When I sleep, I go back to God. When I am awakened, I should have God consciousness. This is life. Every day we experience this state in deep sleep. One-third of our lives (the time we sleep), we experience this state. To get real happiness, we must make ourselves free from the body, mind, thoughts, intelligence, ego, the world. So, one-third of our lives, we are already realized and the two-thirds of life, we have to realize. What to realize? Realize that — Eternally God is existing in me and eternally I exist in God. That is the only truth, all other things are illusion. To get that truth, in waking state, this awareness should be continuous. Anything you do, it is because of the power of God, because of the will of God. Our will is nothing but a tiny fraction of the will of God. So nothing happens without the will of God. Your mind may not accept this, but nothing has happened, nothing happens, nothing will happen, without the will of God.

I will give you a beautiful example. There was a great, highly realized monk: a great devotee of God. At the end of his life he had a lot of diseases in his body and suffered from a lot of pain, but he was always happy.

The disciples told the monk, "Gurudev, you are suffering a lot. When we see your suffering, we are also feeling the pain. Why are you not praying to God, to be free from the diseases and the pain? When we, the disciples, are in pain or suffer from diseases you pray for us, and as a result, we are free from the diseases and the pain. Then why are you not praying for yourself?" The monk replied, "How can I pray to God to remove this illness? Everything is done by the will of God. If I am praying to God to remove my illness, my pain, am I not going against the will of God? I believe in Him. I have complete trust in God. If I have complete trust in Him, how can I pray for this to God?"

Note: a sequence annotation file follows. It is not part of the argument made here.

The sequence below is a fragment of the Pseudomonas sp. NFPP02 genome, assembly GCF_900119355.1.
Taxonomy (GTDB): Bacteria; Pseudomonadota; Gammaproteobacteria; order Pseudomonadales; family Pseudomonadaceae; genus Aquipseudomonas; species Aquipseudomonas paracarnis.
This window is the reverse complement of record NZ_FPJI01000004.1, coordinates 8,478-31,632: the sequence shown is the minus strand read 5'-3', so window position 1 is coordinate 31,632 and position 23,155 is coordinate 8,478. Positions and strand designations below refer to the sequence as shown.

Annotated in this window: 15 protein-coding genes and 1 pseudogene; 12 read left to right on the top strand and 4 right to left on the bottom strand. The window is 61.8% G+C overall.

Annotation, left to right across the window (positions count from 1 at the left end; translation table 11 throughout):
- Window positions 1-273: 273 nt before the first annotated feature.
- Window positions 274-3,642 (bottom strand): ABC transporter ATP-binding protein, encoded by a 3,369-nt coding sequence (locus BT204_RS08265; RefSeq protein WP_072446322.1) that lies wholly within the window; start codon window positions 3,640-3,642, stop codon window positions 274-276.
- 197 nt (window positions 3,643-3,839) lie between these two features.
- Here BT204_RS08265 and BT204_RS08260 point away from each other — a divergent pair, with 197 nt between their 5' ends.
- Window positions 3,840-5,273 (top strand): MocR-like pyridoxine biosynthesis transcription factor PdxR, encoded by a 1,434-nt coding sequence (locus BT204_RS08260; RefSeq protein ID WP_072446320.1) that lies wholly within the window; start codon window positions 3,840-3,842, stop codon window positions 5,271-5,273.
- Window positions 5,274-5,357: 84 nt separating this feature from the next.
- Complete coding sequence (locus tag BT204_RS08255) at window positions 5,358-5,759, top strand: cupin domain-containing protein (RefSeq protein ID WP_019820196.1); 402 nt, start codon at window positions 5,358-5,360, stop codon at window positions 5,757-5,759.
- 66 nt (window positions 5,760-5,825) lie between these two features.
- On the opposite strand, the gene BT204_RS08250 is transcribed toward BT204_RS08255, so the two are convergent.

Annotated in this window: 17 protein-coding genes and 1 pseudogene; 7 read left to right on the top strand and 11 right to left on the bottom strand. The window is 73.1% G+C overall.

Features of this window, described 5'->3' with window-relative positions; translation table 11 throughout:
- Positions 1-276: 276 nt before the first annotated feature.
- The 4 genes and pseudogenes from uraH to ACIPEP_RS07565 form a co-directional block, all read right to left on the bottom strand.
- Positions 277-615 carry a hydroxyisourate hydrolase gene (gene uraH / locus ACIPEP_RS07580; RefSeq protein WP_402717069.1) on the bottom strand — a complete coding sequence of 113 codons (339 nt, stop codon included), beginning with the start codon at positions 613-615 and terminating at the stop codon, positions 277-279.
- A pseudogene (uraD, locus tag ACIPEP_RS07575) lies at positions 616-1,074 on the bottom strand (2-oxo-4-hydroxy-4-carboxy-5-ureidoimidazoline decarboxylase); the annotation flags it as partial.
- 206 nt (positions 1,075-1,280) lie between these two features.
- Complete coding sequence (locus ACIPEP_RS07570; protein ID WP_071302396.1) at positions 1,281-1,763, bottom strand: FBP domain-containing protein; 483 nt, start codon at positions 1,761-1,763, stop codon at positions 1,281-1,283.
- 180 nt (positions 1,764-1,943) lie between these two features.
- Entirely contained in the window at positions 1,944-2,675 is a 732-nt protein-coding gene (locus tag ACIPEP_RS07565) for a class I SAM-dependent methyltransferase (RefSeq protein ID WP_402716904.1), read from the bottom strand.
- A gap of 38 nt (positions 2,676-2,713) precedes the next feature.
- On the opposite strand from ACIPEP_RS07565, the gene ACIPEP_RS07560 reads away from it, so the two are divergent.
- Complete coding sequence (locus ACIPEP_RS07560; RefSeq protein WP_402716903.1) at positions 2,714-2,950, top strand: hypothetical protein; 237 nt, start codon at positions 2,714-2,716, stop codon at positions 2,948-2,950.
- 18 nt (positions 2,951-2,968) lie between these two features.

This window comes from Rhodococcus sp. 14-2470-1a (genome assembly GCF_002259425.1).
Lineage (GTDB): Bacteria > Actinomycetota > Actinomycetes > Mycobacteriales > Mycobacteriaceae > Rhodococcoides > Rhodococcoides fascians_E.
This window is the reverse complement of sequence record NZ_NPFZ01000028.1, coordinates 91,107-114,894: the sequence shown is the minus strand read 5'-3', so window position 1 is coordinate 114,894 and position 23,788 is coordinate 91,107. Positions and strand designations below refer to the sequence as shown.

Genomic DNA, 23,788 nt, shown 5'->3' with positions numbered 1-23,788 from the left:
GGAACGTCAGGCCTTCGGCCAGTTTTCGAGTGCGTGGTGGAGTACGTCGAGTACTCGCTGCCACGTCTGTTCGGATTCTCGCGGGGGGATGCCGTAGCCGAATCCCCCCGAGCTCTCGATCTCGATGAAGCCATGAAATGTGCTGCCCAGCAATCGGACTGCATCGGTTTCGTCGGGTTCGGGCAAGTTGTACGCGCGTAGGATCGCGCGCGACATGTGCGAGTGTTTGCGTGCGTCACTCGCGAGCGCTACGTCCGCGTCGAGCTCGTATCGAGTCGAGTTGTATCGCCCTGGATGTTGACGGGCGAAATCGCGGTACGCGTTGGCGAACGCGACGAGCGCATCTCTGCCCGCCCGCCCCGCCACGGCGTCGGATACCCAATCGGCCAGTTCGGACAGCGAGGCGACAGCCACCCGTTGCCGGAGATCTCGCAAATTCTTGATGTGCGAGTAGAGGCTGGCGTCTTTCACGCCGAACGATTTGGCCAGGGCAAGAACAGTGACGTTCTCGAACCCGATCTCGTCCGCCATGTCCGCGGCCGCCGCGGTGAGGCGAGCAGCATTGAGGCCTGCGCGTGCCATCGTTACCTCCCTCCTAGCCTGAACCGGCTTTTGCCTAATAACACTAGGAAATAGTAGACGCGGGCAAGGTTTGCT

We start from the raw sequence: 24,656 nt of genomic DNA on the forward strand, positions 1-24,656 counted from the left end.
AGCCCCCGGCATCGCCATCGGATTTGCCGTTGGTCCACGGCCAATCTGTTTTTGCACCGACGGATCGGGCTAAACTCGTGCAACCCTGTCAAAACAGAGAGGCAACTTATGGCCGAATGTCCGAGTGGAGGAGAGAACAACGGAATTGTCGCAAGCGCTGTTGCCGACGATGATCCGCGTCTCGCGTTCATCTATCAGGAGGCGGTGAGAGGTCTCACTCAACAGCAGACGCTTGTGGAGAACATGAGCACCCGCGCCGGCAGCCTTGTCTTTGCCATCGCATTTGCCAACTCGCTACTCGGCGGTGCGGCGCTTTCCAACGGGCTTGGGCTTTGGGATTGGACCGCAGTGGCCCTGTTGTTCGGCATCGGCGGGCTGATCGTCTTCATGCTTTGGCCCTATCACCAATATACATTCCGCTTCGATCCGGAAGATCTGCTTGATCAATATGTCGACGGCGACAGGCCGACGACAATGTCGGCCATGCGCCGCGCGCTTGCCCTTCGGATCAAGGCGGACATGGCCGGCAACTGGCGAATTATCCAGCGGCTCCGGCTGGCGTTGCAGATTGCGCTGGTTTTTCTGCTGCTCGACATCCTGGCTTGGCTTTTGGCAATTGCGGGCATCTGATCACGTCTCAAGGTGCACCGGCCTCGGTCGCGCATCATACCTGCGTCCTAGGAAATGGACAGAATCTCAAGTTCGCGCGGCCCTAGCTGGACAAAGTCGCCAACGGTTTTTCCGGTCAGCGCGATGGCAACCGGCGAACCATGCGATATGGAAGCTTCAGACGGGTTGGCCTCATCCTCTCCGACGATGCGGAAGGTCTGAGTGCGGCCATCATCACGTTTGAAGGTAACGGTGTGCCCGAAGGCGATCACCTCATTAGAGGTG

Those who have complete trust in God, can they pray for anything or for something like this? Those who do not believe in God, they pray to God. Those who completely believe in God, they cannot pray. They can only pray, "O Lord! Bless me so that I may never forget Thee. O Lord, bless me to love Thee. O Lord, bless to remember Thee all the time. O Lord, bless me to perceive Thee always." They cannot pray for anything else. So those who completely believe in God cannot pray and those who pray to God do not believe in God. This seems to be very strange. It seems contradictory to say that those who pray to God do not believe in God. It may seem that I am saying that only those who have faith can pray. People who have total faith in God cannot pray for anything except love. They would pray like, "O Lord, keep me always at Thy feet. O Lord, bless me that I will always think of Thee, that I'll love Thee, that I'll feel Your presence, that I'll feel Your presence within me, that I'll feel Your presence in others also." This is the prayer, which is not asking for other things. So what we need is spiritual practice, discipline, meditation, and continuous awareness. We need to have total faith in God. We can have total faith in God when we are at the feet of God, when we completely devote our lives to God. It is His duty now.